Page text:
Life on the Road: The Mother of All Project Plans

In “The Mother of All Project Plans – Ancient Egypt” Sherry comes to grips with her disinterest in ancient sites.  By comparing her former life as a project manager with that of the ancient Egyptians, she has a new appreciation for the organizational skills it took to produce these massive projects, and in doing so, gains a new found respect for temples.


Text Version: I must confess – I’m not really into ancient sites, it’s just not my thing. I was bored by Pompeii, disinterested in the Parthenon, and I skipped the Roman Forum altogether – for some reason, these places just aren’t as interesting to me as present day culture. I much prefer sitting in a café people watching or trekking to a village and meeting the locals.

[singlepic=970,200,,,right]So when I arrived in Egypt and realized that one of the big draws is all of the ancient temples and sites, I didn’t exactly jump for joy. Sure, I really wanted to see the Pyramids, but beyond that, I honestly really didn’t care too much. However, a portion of the tour was about visiting dozens of these ancient sites and for someone who isn’t a temple person, this was overload. But I did try to enjoy it, and I was rather impressed with how well preserved all of the sites were. And I found that the most intriguing thing for me about temples was how they got there and how long it took them to build it.

In my old life I was a Project Manager. My job was to understand what the customer wanted and break it into hundreds of achievable little tasks that would yield the final product. Some projects were harder than others – some took a couple years while others took a couple months. So, when I started touring around the temples and tombs of Egypt – the one question that kept coming to mind was – “how did they ever put together a project plan for this?

[singlepic=964,200,,,left]Think about it, something like Abu Simbel took about 20 years to build. And with short life spans, that means there was turnover during those 20 years. Plus, it’s a good bet that the original project manager also died before it was completed – so a new person had to take over. Now imagine a project team for a site like the Pyramids included about 50,000 men. My typical project team consisted of 20 people – and with their various issues, that was hard enough to control.

We live in a society today that is all about immediate gratification. I think that’s why I struggled so much in understanding how these temples were ever finished. How in the world did you motivate people to keep working for years, and years, never really seeing the finished product. After the 5th temple I finally had to seek out some answers – so I went to Connie, the high school history teacher in our tour group to ask her how this all worked.

[singlepic=972,200,,,right]Once a King took power, he would decide upon how many ‘structures’ he wanted built. He would then discuss this with his appointed priests and provide them with the authority to get the job done. The priests were really the project managers in this ancient org chart. They were given this job because they were the only people in the community that could read and write, therefore they had a high up position in society and a close relationship with the King. After the Priests drew up the plans, their real work began – gathering labor and making it all happen.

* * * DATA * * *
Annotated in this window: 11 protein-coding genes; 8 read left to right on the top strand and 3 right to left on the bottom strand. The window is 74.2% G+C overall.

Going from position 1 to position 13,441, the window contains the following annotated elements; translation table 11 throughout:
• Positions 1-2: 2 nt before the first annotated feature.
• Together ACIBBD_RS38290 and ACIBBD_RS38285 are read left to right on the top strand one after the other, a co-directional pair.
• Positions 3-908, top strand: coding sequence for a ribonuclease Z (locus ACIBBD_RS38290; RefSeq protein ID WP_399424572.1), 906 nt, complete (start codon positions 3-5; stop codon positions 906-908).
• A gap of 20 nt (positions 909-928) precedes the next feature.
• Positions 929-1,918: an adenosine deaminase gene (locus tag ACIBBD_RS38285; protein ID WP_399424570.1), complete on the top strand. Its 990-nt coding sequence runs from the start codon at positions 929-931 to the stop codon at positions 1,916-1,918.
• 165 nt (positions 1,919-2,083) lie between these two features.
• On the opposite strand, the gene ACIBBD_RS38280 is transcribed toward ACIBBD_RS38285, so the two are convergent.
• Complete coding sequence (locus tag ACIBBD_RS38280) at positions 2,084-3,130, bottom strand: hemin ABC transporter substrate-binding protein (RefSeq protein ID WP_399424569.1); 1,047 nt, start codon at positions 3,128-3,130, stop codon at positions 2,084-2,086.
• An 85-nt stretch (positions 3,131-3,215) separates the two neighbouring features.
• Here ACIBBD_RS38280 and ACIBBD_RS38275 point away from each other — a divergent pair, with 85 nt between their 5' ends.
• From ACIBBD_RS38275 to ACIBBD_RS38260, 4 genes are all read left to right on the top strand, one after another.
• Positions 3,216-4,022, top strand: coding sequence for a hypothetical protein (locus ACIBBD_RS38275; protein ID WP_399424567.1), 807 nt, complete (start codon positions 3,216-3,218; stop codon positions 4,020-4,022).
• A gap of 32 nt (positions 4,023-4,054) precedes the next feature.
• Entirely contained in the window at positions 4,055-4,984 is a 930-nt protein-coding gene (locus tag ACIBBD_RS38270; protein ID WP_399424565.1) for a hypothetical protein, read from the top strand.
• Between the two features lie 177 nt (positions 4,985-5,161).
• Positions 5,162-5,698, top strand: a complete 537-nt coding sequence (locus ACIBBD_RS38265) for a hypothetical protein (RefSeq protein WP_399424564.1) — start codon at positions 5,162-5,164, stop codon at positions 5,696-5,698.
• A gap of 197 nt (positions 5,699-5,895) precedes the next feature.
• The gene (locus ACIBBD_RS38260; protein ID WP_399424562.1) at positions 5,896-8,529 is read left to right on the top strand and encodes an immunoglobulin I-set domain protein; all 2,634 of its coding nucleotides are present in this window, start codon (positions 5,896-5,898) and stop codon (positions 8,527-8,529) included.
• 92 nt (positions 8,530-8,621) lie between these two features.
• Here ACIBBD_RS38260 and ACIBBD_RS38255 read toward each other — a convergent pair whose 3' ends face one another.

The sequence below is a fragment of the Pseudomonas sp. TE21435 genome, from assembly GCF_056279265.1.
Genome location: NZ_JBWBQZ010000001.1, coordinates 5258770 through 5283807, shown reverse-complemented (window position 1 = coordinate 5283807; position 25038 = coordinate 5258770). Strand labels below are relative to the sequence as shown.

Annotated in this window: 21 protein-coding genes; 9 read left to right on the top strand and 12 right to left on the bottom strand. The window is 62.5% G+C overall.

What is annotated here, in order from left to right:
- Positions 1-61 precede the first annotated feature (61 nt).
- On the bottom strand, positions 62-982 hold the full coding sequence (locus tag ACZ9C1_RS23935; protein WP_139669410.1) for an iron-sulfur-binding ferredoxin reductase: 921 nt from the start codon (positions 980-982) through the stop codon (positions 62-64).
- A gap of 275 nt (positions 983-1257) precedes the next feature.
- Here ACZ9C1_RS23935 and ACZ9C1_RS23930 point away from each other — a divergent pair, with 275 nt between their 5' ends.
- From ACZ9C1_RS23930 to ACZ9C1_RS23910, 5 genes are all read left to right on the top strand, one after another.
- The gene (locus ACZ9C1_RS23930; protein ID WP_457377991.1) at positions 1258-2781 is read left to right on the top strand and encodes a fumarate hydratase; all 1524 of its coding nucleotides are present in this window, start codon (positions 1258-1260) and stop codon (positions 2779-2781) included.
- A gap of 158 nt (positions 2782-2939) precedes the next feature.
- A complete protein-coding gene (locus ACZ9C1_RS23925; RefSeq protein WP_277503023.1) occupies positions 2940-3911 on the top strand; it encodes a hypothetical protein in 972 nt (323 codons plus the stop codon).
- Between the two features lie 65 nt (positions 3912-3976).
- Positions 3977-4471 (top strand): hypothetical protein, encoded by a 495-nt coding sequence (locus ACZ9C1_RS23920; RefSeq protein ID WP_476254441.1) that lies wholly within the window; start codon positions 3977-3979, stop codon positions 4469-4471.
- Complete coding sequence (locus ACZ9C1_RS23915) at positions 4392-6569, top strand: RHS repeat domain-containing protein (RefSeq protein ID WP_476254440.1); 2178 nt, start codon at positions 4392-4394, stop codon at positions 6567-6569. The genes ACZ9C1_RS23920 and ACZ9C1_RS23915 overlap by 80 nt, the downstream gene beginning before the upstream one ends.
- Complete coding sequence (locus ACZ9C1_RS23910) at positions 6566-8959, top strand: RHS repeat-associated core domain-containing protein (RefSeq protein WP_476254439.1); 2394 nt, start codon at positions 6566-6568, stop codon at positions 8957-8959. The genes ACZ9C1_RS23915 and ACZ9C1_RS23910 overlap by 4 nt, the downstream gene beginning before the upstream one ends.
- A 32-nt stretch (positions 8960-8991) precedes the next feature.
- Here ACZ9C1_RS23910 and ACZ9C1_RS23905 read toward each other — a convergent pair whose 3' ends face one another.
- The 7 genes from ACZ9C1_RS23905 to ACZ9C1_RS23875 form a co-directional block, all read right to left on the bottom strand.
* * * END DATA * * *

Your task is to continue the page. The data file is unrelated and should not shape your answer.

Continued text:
Apparently it was surprisingly easy to acquire labor. Working on a project for the King meant free food and lodging, people took pride in working on a royal project and showing off their workmanship, and finally it gave you some good karma – because in Egypt – it’s all about the afterlife. The issue of turnover due to death or old age wasn’t really an issue either as in those times, kids were trained in their father’s skills – so the child just took over where the father left off. By this theory I would have ended up an Engineer working for Catepillar all my life…that would have been a site!

[singlepic=973,200,,,left]But what happens when the King dies before the work is done – does the work stop – or does it carry on? Apparently the King’s seal is supposed to be good after his death – therefore that approval that the priest got 40 years ago – is still valid and the project should be finished.

By considering how they planned and executed these massive projects helped me visualize it and respect these temples. The Priest’s work was hard – but it demonstrates to me that Project Management is actually an ancient job….and it was a good one to have back then! I still would have liked to see the Priests work breakdown structure, critical path, and gant chart for one of the temple projects.

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3 Comments on "Life on the Road: The Mother of All Project Plans"

  1. Mark H on Fri, 28th May 2010 7:15 pm 

    In contrast to the Egyptian temples, some of the European great cathedrals took centuries to construct necessitating generations of project managers along with generations of stonemasons, architects, workers, glass makers, aculpters and various other trades. That thought blows my mind.

  2. Eating at McDonalds While Traveling Around the World | Ottsworld on Sun, 13th Jun 2010 11:18 pm 

    […] for 11 months and had been in Egypt for a week touring temple after temple. The problem with this…I’m not a ‘temple person’. They don’t really excite me. Sure – I wanted to see the pyramids, but the other stuff was just […]

  3. McDonalds and the RTW Traveler | We Blog The World on Sun, 18th Jul 2010 6:02 pm 

    […] for 11 months and had been in Egypt for a week touring temple after temple. The problem with this…I’m not a ‘temple person’. They don’t really excite me. Sure – I wanted to see the pyramids, but the other stuff was just […]

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